Extending upwards and inwards from the anterior nares to the bony apertures of the fossa are the vestibules, which are lined with skin containing numerous stout hairs and sebaceous glands. Skin and mucous membrane meet at the junction of vestibule with atrium, which latter leads particularly into the middle meatus, its upper portion leading to the superior meatus, being partially cut off by a prominence known as the agger nasi.
The nasal (Schneiderian) membrane is covered throughout by columnar ciliated epithelium, and consists of olfactory and respiratory portions. The former invests the upper portion of the cavity and both walls to the level of the centre of the middle turbinate. It is thin, of a yellow colour, and contains olfactory glands of Bowman, and olfactory cells which are directly continuous with the terminal nerve filaments of the olfactory nerve, and end in olfactory hairs. The respiratory portion is thick and more vascular, especially over the lower borders of the middle and inferior turbinates, where the tissue is practically cavernous. The portion covering the inferior turbinate is called the erectile body. On account of its vascularity the mucous membrane readily becomes congested, even in ordinary colds, causing blocking of the nose, and in long-continued cases gives rise to a hypertrophic rhinitis. The posterior end of the inferior turbinate is particularly prone to hypertrophy, and may project into the posterior nares, block the Eustachian tube, and be mistaken for a tumour. In ozcena, or atrophic rhinitis, there is a persistent purulent discharge from the nostril, the offensive nature of which is not perceived by the patient, as his sense of smell is lost. In such cases it is frequently necessary to wash out the nose. This is done by use of the nasal douche, the nozzle of which is introduced through one nostril, while the patient keeps the mouth wide open. The palate then arches up and shuts off the cavity of the nose from the pharynx, and so the fluid runs up one nostril, turns posteriorly, and comes down the other.
Nasal polypi are generally myxomatous, covered with columnar ciliated epithelium, and grow from the lower border of the middle turbinate. Malignant tumours are generally sarcomatous, and often spring from the base of the skull, from whence they invade the nasal cavities, distending them and giving the patient a 'frog face.'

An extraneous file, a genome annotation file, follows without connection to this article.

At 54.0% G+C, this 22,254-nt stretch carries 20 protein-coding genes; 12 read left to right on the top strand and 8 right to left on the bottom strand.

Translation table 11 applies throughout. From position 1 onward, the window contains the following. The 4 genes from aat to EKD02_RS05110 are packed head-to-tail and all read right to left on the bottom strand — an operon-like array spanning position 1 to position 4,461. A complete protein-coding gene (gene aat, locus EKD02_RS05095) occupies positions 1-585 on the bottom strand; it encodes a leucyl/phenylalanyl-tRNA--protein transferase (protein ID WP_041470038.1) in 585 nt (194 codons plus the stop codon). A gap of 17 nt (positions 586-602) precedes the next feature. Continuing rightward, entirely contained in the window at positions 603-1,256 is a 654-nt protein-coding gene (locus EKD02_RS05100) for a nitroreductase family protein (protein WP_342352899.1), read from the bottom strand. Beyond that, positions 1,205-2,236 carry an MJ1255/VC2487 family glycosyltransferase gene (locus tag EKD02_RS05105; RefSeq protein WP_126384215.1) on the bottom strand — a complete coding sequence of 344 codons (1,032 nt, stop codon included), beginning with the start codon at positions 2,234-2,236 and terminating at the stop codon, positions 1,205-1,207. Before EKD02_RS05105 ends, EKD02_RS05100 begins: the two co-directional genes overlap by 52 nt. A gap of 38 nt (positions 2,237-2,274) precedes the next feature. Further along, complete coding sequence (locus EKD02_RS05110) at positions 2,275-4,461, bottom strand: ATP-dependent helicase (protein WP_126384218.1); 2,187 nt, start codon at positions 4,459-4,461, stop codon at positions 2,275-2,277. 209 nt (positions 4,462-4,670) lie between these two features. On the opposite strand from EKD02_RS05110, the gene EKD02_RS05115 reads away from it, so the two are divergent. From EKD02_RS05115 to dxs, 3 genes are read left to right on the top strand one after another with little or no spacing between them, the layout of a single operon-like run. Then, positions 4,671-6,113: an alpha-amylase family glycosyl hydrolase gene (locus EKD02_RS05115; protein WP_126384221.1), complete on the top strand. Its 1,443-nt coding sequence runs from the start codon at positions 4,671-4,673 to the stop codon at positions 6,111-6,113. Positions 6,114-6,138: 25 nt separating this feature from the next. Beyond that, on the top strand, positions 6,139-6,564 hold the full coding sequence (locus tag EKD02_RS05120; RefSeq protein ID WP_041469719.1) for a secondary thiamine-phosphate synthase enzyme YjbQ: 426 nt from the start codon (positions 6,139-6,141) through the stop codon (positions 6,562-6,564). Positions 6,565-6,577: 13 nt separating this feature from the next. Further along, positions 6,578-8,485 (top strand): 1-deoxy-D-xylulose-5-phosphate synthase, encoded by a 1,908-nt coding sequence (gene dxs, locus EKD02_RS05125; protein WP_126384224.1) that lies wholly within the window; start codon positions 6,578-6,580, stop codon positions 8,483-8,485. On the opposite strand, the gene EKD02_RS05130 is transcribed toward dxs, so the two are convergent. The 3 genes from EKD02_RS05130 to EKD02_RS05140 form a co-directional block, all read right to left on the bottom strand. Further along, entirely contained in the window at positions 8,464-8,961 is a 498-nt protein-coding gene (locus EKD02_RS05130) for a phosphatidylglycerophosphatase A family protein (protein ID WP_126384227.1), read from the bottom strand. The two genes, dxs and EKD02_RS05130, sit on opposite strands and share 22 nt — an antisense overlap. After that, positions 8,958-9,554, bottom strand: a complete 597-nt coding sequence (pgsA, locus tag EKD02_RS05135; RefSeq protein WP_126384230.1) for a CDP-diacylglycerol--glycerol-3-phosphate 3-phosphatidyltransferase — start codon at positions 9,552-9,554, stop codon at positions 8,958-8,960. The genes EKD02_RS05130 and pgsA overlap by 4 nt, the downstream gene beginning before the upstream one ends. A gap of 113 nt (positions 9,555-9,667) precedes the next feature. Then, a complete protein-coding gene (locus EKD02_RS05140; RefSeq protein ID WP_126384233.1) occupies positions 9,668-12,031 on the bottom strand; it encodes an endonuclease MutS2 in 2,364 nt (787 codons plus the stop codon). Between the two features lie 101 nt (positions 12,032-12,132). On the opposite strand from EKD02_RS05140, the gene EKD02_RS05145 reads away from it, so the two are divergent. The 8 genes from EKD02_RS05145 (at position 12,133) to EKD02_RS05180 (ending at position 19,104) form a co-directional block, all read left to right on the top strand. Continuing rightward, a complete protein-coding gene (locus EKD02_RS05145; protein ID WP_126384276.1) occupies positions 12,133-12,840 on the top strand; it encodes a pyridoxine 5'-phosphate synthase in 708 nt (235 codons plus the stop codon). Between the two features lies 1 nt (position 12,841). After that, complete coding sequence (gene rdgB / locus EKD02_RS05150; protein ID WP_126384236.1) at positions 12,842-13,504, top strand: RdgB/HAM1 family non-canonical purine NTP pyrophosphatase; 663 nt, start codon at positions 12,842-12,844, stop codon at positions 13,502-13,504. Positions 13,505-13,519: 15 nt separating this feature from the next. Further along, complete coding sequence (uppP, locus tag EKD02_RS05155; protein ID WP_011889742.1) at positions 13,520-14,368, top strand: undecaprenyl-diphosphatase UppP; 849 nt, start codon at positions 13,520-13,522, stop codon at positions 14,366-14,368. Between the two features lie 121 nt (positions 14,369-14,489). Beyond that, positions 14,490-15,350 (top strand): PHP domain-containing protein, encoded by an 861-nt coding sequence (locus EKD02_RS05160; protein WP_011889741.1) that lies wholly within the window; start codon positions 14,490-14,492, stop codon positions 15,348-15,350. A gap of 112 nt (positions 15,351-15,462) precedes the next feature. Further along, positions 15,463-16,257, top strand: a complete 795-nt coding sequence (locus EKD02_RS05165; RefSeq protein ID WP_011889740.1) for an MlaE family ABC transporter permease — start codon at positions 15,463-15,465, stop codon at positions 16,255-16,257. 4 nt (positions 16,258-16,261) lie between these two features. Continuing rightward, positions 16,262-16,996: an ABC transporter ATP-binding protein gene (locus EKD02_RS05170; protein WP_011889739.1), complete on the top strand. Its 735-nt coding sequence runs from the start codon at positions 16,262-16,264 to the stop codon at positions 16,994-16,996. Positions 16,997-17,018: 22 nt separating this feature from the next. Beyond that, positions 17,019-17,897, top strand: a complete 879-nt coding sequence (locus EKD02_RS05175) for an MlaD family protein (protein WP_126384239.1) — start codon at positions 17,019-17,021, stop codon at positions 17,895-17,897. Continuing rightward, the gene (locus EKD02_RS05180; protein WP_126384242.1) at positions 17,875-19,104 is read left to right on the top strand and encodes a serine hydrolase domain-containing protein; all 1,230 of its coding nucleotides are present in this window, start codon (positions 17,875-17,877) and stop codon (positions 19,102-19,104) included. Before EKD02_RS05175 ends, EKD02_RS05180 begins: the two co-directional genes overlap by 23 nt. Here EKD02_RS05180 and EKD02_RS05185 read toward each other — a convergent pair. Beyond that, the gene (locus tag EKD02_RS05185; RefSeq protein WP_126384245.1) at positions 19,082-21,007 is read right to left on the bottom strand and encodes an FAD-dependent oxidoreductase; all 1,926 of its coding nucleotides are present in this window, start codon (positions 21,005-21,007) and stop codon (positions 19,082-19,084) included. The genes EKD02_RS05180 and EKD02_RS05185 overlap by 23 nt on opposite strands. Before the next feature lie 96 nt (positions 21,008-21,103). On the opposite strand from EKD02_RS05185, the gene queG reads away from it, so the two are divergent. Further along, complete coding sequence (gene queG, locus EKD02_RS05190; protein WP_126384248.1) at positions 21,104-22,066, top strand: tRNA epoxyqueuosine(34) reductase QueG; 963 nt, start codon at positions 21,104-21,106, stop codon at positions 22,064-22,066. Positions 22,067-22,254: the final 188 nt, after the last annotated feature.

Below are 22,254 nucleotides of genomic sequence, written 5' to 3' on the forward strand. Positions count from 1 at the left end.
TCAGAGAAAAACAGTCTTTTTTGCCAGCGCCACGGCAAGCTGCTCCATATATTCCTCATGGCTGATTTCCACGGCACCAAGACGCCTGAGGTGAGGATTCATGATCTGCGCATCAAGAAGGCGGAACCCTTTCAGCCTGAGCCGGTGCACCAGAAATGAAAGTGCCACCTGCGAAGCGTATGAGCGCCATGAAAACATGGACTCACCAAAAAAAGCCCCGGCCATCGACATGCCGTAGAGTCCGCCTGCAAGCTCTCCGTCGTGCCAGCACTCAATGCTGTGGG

The blood-supply is derived from the spheno-palatine branch of the internal maxillary artery, which enters the fossa posteriorly through the spheno-palatine foramen and supplies the outer wall and septum, and also from the ethmoidal branches of the ophthalmic and small branches of the superior coronary of the facial and of the descending palatine of the internal maxillary. The veins carry the blood forwards to the facial, backwards to the spheno-palatine, and upwards to the ethmoidal veins. These latter are very important, as they communicate with the veins of the dura and of the brain itself, as is likewise an inconstant communicating vein which runs from the nose through the foramen caecum to the superior longitudinal sinus.
The lymphatics lead chiefly to the deep cervical glands, so that retropharyngeal abscess may arise from septic infection of the nose, but those from the olfactory region communicate with the subarachnoid space. Thus, both through the venous and lymphatic channels mischief may reach the brain from the nose.
Bleeding from the-nose, or epistaxis, may be very troublesome and profuse, and even fatal. The fact that it is sometimes checked by holding the hands above the head is supposed to be due to the increased suction action of the chest lessening the venous congestion.
Beyond the atrium the outer wall is complicated by the turbinal bones, the two upper of which belong to the ethmoid, while the inferior is a separate bone. These bones project inwards and downwards from the outer wall toward the septum, which, however, they do not touch, a space intervening, through which part of the inspired air passes. They are curled on themselves, so that their free margins are directed outwards. They each, therefore, roof over a meatus, which is named from the bone which forms its roof. The superior turbinal is the smallest, extending forward to about the centre of the cribriform ; the middle turbinal extends forward to the level of the anterior end of the cribriform ; while the inferior extends anteriorly to within ¾ inch of the anterior nares and posteriorly to within 3/8 inch of the Eustachian tube.